Nintendo Nerfs Animal Crossing Time Travel To Stop Ebay?
Video games and credible journalism have a troubled history. While most respected media outlets feature a variety of industries on their front pages, critics continue to reserve the latter sections for the video game segments. Despite being larger than music and movies combined, the video game industry remains locked in an era defined by false perception. But one respected outlet is working to break new ground. Last week, the respected UK newspaper, The Financial Times, featured one of 2020’s most successful releases on its front page: Animal Crossing New Horizons. Yet the prestigious attention had little to do with the games success. Instead, journalist Leo Lewis featured startling news for those who profit by using time travel in Animal Crossing. Let’s dive in.
It is no secret that Animal Crossing fans despise the game’s crafty tanuki Tom Nook. Known for excessive construction prices, Nook has savily accumulated quite the fortune. But in Nintendo’s latest April 23rd update, the company attempted to nerf one of the most exploited glitches in the game: time travel. Here’s how.
Last month, GamingROI produced an article that illuminated how players were using Ebay to sell excessive amounts of bells. Needing over five (5) million bells for housing upgrades alone, Animal Crossing newbies flocked to the online garage-sale platform to procure vast amounts of in-game wealth with real-life currency. While sellers likely used a variety of methods, the fastest means by which to earn bells is through the bank’s interest system. Until the April update, players could earn 0.5% per month by depositing bells into the bank. The result is that a one-million bell deposit yields almost 60,000 bells within a year. But there is a caveat.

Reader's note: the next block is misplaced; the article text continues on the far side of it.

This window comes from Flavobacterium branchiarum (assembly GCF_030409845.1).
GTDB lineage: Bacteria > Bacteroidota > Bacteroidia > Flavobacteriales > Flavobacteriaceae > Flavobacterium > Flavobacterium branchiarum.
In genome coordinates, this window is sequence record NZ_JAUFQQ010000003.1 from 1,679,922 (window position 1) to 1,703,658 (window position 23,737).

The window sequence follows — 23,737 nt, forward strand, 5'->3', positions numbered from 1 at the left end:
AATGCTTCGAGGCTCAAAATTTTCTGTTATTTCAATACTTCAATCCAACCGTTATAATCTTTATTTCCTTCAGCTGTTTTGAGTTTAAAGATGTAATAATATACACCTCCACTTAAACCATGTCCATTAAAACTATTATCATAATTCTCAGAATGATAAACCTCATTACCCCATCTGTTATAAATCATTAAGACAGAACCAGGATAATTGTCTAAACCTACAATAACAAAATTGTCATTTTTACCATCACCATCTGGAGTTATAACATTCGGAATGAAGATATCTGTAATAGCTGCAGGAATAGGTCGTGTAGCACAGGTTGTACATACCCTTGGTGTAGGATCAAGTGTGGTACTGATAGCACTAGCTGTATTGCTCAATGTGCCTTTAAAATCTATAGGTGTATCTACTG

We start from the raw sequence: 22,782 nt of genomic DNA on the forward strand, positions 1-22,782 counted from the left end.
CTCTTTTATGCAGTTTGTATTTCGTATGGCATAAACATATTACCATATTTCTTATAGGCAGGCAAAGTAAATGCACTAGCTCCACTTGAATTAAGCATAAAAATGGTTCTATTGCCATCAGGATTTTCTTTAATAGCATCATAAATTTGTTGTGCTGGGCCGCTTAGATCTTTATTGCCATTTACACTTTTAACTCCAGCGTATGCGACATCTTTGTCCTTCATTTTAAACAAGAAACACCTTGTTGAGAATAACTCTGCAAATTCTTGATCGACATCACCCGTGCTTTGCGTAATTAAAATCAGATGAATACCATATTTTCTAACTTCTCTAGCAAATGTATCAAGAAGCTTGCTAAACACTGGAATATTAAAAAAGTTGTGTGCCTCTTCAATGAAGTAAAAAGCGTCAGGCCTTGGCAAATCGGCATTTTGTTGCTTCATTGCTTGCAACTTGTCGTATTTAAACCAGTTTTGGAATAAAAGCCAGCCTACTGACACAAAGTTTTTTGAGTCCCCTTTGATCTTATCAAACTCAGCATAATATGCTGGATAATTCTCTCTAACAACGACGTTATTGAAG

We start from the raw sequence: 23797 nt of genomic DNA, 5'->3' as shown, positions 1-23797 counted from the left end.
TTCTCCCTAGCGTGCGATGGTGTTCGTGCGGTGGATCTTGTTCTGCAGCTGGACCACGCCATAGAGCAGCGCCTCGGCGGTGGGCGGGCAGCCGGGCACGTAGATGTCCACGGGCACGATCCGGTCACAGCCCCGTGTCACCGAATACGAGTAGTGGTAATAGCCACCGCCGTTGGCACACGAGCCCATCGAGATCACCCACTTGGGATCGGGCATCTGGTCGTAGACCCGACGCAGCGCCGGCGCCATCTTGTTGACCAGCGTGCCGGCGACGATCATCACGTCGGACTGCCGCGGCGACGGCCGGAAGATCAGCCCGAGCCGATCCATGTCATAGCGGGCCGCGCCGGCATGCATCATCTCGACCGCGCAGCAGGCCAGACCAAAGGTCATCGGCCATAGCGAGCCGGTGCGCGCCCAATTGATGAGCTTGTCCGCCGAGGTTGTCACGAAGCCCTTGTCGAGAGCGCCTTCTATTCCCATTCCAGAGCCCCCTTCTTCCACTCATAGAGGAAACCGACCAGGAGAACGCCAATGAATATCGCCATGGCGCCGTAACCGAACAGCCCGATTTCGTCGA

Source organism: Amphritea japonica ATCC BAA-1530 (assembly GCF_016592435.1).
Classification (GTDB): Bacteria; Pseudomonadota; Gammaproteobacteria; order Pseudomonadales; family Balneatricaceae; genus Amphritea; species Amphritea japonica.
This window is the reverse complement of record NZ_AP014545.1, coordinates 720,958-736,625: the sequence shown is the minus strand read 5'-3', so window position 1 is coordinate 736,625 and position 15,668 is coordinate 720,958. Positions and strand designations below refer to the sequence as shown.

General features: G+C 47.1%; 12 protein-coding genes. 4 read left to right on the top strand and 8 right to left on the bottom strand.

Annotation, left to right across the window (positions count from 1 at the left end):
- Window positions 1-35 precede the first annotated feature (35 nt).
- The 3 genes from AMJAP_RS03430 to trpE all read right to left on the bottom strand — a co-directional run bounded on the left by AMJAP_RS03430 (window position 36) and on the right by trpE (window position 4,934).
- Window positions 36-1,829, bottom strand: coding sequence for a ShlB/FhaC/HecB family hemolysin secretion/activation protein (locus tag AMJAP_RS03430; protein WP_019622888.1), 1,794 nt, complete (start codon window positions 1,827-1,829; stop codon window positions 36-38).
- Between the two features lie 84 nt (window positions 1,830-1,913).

Players began conducting what is call the Animal Crossing time travel cheat. By changing the Nintendo Switch’s internal calendar, players could “fast-forward” several years into the future. This resulted in significant interest earned for bells stored in the game’s internal bank. With a few simple button clicks, players could walk away with vast amounts of wealth.
But players used that feature to earn actual wealth in real life. As previously reported, gamers sold 12 million bells for approximately $19.99 in real-life currency. These Ebay offers yielded hundreds of views and sales per hour; however, Nintendo’s update will make accumulating bells even harder. Instead of earning 0.5% interest, players will now earn only 0.05% interest. This makes accumulating bells 10 times more difficult. The staff at GamingROI will continue to monitor auction sites, but the availability of online bells will likely decrease. We recommend catching a few tarantulas or planting some money trees for those players who are desperate for cash.
But we want to know what you think. Do you think Nintendo is lashing out at Animal Crossing sellers who utilize time travel? What is your preferred method of making money in New Horizons? Let us know in the comments below or the social media links on the right. Also, be sure to check out our other news items on Final Fantasy VII Remake, Animal Crossing, Modern Warfare, and more.
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